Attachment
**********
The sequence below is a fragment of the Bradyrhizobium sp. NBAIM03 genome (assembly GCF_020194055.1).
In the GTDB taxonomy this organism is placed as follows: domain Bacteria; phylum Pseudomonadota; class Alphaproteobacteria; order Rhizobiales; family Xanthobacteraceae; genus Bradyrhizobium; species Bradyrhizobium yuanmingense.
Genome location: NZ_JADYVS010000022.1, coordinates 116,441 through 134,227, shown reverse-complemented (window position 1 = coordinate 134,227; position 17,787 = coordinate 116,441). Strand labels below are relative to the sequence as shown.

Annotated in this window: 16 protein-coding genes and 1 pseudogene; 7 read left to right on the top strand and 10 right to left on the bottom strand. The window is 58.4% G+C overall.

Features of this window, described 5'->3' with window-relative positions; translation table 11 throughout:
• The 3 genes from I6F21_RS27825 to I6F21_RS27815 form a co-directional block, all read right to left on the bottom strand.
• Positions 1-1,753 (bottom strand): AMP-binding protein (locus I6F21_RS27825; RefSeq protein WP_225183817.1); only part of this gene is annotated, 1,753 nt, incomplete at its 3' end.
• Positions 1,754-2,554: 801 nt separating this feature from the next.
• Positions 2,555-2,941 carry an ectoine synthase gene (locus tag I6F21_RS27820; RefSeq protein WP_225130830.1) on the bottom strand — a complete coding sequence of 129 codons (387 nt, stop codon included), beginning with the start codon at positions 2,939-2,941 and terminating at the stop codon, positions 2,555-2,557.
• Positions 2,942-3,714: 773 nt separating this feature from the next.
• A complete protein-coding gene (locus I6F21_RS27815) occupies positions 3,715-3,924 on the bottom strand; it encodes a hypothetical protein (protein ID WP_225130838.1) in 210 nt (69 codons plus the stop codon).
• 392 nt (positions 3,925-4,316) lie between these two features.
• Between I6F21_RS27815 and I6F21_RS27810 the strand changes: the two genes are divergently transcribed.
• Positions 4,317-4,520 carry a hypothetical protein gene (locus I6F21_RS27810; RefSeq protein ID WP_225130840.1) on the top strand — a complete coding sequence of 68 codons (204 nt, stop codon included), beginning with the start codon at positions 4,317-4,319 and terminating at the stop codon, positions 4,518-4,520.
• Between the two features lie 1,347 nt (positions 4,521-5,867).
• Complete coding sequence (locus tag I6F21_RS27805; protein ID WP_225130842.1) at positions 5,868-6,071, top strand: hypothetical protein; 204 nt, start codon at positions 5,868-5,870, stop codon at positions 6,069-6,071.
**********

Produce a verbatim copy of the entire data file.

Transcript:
The sequence below is a fragment of the Bradyrhizobium sp. NBAIM03 genome (assembly GCF_020194055.1).
In the GTDB taxonomy this organism is placed as follows: domain Bacteria; phylum Pseudomonadota; class Alphaproteobacteria; order Rhizobiales; family Xanthobacteraceae; genus Bradyrhizobium; species Bradyrhizobium yuanmingense.
Genome location: NZ_JADYVS010000022.1, coordinates 116,441 through 134,227, shown reverse-complemented (window position 1 = coordinate 134,227; position 17,787 = coordinate 116,441). Strand labels below are relative to the sequence as shown.

Annotated in this window: 16 protein-coding genes and 1 pseudogene; 7 read left to right on the top strand and 10 right to left on the bottom strand. The window is 58.4% G+C overall.

Features of this window, described 5'->3' with window-relative positions; translation table 11 throughout:
• The 3 genes from I6F21_RS27825 to I6F21_RS27815 form a co-directional block, all read right to left on the bottom strand.
• Positions 1-1,753 (bottom strand): AMP-binding protein (locus I6F21_RS27825; RefSeq protein WP_225183817.1); only part of this gene is annotated, 1,753 nt, incomplete at its 3' end.
• Positions 1,754-2,554: 801 nt separating this feature from the next.
• Positions 2,555-2,941 carry an ectoine synthase gene (locus tag I6F21_RS27820; RefSeq protein WP_225130830.1) on the bottom strand — a complete coding sequence of 129 codons (387 nt, stop codon included), beginning with the start codon at positions 2,939-2,941 and terminating at the stop codon, positions 2,555-2,557.
• Positions 2,942-3,714: 773 nt separating this feature from the next.
• A complete protein-coding gene (locus I6F21_RS27815) occupies positions 3,715-3,924 on the bottom strand; it encodes a hypothetical protein (protein ID WP_225130838.1) in 210 nt (69 codons plus the stop codon).
• 392 nt (positions 3,925-4,316) lie between these two features.
• Between I6F21_RS27815 and I6F21_RS27810 the strand changes: the two genes are divergently transcribed.
• Positions 4,317-4,520 carry a hypothetical protein gene (locus I6F21_RS27810; RefSeq protein ID WP_225130840.1) on the top strand — a complete coding sequence of 68 codons (204 nt, stop codon included), beginning with the start codon at positions 4,317-4,319 and terminating at the stop codon, positions 4,518-4,520.
• Between the two features lie 1,347 nt (positions 4,521-5,867).
• Complete coding sequence (locus tag I6F21_RS27805; protein ID WP_225130842.1) at positions 5,868-6,071, top strand: hypothetical protein; 204 nt, start codon at positions 5,868-5,870, stop codon at positions 6,069-6,071.